'This will be a little bit different:' Air Force's Coppola on playing in New Mexico

Santo Coppola, a junior, celebrates a stop as the Air Force Falcons met the Colorado State Rams at the U.S. Air Force Academy's Falcon Stadium in Colorado Springs, Colorado, Nov. 12, 2016. The Falcons defeated the Rams 49-46.


By BRENT BRIGGEMAN | The Gazette (Colorado Springs, Colo.) | Published: September 28, 2017

COLORADO SPRINGS, Colo. (Tribune News Service) — Coming from a small school in oft-overlooked New Mexico, Santo Coppola feared Division I schools wouldn’t come knocking on his door.

So he knocked on theirs.

During his junior year at Santa Fe’s St. Michael's High School, the 6-foot-4, 270-pound defensive end flooded colleges with emails of interest and links to his highlights.

Then he waited.

Finally, it was Air Force that called.

“I was ecstatic,” said Coppola, who will return for his final game in his home state when the Falcons visit New Mexico on Saturday. “I was like, ‘Big D1 team talking to me. I’ve got to keep my cool. Play it cool. Make them think I’ve got 10 other offers on the table.’”

One offer not on the table was from the Lobos, the team Coppola grew up supporting.

“I would have liked to go there,” he said. “I would have like to have gone anywhere. But once I got the offer from Air Force, I knew this was the place for me.”

Coppola wasted little time in committing to the Falcons. An official offer was extended to him at the end of his official visit, with the request that he let the coaches know the next day where he was leaning.

He called on the drive home to accept.

“He is a great fit at the Air Force Academy,” Air Force coach Troy Calhoun said. “He is a very, very strong leader for us. Fortunately he’s here at the academy, and it’s been quite beneficial for Santo, too, in terms of the way he’s grown as a young man and the quality of the education that he’s able to earn here and the influence. You talk about fervor and energy and love and respect for others, and a guy that’s very magnetic, not necessarily trying to be overly charismatic. By what’s real on the inside of him, he’s as good as they come.”

Coppola has appeared in 29 games, starting five games as a sophomore, two as a junior and all three this season. Only inside linebackers Grant Ross and Jack Flor have more than his 54 career tackles among current Falcons. Coppola also has 7.5 tackles for loss, four sacks and a forced fumble. He made six tackles at Michigan, topping his former career high of five tackles set in front of more than 40 friends and family in his first trip to New Mexico in 2015.

The Falcons anticipated a big year from the senior, particularly as he moved from defensive tackle to defensive end. The move, they reasoned, would allow him to utilize the all-around athleticism that he displayed in high school as a multisport participant in basketball, baseball and a thrower in track. He cut about 15 pounds from his frame to make the move.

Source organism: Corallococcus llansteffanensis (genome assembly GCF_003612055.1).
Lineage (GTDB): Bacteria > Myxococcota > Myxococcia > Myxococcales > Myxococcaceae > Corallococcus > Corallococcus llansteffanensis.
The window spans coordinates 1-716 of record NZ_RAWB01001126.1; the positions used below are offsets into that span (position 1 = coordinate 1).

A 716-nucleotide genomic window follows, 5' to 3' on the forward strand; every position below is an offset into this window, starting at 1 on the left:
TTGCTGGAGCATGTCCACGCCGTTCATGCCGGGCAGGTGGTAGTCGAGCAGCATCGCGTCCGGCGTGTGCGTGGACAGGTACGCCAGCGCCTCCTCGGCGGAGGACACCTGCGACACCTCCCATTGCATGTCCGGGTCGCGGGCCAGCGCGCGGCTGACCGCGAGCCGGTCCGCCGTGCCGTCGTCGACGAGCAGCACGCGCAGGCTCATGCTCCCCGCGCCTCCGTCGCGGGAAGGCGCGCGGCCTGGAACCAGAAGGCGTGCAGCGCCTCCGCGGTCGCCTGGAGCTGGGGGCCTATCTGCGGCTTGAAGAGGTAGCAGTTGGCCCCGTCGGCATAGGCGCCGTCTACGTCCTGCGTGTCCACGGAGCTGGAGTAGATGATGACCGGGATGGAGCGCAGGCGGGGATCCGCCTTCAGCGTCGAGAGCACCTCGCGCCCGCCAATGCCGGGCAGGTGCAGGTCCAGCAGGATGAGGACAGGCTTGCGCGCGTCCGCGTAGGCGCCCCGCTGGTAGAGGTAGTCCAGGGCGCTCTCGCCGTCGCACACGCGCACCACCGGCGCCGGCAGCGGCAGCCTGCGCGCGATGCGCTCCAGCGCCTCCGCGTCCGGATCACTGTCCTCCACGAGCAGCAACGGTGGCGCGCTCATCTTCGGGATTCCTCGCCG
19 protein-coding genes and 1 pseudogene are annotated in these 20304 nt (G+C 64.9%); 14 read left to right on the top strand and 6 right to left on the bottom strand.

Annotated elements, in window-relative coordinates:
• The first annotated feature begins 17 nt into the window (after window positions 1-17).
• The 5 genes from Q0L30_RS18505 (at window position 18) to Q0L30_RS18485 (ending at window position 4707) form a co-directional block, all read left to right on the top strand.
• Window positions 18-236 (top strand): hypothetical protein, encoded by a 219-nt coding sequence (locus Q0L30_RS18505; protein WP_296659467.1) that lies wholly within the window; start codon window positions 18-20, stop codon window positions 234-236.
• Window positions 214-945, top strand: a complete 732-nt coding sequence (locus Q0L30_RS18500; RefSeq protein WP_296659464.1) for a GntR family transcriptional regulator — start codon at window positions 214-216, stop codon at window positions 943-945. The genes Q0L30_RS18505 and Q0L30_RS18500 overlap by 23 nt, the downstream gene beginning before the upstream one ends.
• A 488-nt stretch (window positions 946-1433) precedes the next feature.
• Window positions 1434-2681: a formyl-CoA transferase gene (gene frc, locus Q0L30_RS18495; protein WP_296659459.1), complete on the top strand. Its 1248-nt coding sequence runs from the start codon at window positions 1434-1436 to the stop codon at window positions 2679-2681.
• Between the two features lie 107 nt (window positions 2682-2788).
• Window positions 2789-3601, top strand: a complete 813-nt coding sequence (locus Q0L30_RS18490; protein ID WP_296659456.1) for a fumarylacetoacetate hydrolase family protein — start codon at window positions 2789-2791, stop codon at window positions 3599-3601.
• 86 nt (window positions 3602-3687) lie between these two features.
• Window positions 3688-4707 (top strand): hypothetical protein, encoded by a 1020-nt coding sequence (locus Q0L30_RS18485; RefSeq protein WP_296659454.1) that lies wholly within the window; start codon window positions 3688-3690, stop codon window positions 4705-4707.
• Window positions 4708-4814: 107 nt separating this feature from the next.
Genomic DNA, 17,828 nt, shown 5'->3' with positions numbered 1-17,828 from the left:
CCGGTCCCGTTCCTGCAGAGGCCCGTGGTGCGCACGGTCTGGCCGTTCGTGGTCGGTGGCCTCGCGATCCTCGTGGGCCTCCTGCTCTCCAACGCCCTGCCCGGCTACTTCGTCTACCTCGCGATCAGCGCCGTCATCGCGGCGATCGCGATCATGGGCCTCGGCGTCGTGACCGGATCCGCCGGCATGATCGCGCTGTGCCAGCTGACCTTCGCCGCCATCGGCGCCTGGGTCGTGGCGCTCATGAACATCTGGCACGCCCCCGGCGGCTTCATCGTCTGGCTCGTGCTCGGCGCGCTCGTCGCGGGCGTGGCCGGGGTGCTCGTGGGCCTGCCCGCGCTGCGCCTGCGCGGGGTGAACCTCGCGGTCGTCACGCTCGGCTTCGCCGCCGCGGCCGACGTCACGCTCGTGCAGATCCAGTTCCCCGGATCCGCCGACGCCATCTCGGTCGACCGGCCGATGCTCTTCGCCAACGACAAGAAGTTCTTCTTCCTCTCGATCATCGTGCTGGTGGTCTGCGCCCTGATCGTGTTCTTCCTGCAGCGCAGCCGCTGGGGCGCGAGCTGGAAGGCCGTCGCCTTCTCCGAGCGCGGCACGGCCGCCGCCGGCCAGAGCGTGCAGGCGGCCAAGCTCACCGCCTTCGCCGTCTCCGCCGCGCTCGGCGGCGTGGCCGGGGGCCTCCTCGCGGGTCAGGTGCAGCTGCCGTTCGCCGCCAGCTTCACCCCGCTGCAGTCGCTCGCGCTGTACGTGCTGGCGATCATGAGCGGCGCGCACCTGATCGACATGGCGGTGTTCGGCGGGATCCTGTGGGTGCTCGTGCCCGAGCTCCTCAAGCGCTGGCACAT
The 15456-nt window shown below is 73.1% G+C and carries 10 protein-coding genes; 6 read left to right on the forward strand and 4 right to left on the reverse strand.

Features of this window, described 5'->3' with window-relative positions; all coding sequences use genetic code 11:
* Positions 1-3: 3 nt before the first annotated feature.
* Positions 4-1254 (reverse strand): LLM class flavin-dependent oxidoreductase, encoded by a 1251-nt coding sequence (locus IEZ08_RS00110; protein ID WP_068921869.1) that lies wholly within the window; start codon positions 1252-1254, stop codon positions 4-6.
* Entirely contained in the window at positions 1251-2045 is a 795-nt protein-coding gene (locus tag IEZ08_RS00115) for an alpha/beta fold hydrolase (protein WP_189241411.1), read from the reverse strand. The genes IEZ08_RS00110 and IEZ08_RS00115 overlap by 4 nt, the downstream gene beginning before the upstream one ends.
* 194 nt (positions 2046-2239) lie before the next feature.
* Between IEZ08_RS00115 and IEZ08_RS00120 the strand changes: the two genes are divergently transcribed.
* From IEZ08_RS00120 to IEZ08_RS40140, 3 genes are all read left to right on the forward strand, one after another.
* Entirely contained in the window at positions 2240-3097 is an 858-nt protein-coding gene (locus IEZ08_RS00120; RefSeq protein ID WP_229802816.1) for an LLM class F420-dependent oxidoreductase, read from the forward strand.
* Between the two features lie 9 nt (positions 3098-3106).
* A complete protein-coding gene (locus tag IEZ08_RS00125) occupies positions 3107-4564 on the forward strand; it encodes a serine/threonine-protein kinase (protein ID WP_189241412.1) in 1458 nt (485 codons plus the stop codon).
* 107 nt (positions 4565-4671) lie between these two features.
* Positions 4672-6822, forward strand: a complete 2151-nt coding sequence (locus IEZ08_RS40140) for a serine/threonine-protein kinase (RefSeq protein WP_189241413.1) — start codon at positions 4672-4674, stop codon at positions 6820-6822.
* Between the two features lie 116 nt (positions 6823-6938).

“He has really worked to get his body right, his technique right,” defensive line coach Tim Cross said in August. “He’s worked on improving as a leader, improving as a pass rusher. Staying healthy, I think he has a chance to have a big year.”

Coppola knows the importance of this game, and not simply because he’s making his farewell appearance in a home state.

The Falcons have given up 45, 31, 47 and 45 points to the Lobos and their fast-paced triple-option offense over the past four years, going 1-3 in those games. Air Force (1-2, 0-1 Mountain West) hasn’t defeated New Mexico (2-2, 0-1) away from the academy since 2012.

The Falcons are in dire need of a victory, too, after losing to nationally ranked opponents Michigan and San Diego State over the past two weeks and with a trip to unbeaten Navy looming Oct. 7.

“There’s no time for looking back or looking ahead, we have to focus on them because they’re just as good a test as the last two,” Coppola said. “We’re not going to shut down just because we lost a couple of games, we’re going to keep pushing ahead.”

Coppola holds no ill will toward the Lobos for not grabbing him out of a 3A (out of 5A) program just up the road. He had conversations with the program, but it “just didn’t work out.” He just wanted to play at the highest level and is happy he found a route to make that happen.

An emotional leader for the Falcons, there’s no doubt where his allegiances fall. But, he said, a small part of him will always represent the state that produces only a dozen or so Division 1 players in most years.

“In my opinion it’s a hidden gem,” Coppola said. “There’s some great players there, it’s just hard to get noticed sometimes.”

He got himself noticed. He left. And now he’s returning to say goodbye.

“Going home will be fun,” Coppola said. “I look forward to every game, but this will be a little bit different.”

©2017 The Gazette (Colorado Springs, Colo.)
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